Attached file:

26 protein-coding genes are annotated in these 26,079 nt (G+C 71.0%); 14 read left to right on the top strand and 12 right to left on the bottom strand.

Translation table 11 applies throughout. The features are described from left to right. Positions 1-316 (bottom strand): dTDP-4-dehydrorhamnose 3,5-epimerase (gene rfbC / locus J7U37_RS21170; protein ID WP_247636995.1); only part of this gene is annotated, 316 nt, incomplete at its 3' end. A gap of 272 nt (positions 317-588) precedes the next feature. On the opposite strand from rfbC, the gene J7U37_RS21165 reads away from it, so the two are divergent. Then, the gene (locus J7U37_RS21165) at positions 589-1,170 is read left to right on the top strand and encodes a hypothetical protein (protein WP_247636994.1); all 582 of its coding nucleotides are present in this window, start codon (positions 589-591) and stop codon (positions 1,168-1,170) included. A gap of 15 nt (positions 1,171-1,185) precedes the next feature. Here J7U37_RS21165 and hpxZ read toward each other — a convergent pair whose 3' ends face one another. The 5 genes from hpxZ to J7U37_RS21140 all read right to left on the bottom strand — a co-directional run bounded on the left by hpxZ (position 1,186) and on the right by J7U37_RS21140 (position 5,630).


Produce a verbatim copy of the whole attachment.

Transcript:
26 protein-coding genes are annotated in these 26,079 nt (G+C 71.0%); 14 read left to right on the top strand and 12 right to left on the bottom strand.

Translation table 11 applies throughout. The features are described from left to right. Positions 1-316 (bottom strand): dTDP-4-dehydrorhamnose 3,5-epimerase (gene rfbC / locus J7U37_RS21170; protein ID WP_247636995.1); only part of this gene is annotated, 316 nt, incomplete at its 3' end. A gap of 272 nt (positions 317-588) precedes the next feature. On the opposite strand from rfbC, the gene J7U37_RS21165 reads away from it, so the two are divergent. Then, the gene (locus J7U37_RS21165) at positions 589-1,170 is read left to right on the top strand and encodes a hypothetical protein (protein WP_247636994.1); all 582 of its coding nucleotides are present in this window, start codon (positions 589-591) and stop codon (positions 1,168-1,170) included. A gap of 15 nt (positions 1,171-1,185) precedes the next feature. Here J7U37_RS21165 and hpxZ read toward each other — a convergent pair whose 3' ends face one another. The 5 genes from hpxZ to J7U37_RS21140 all read right to left on the bottom strand — a co-directional run bounded on the left by hpxZ (position 1,186) and on the right by J7U37_RS21140 (position 5,630).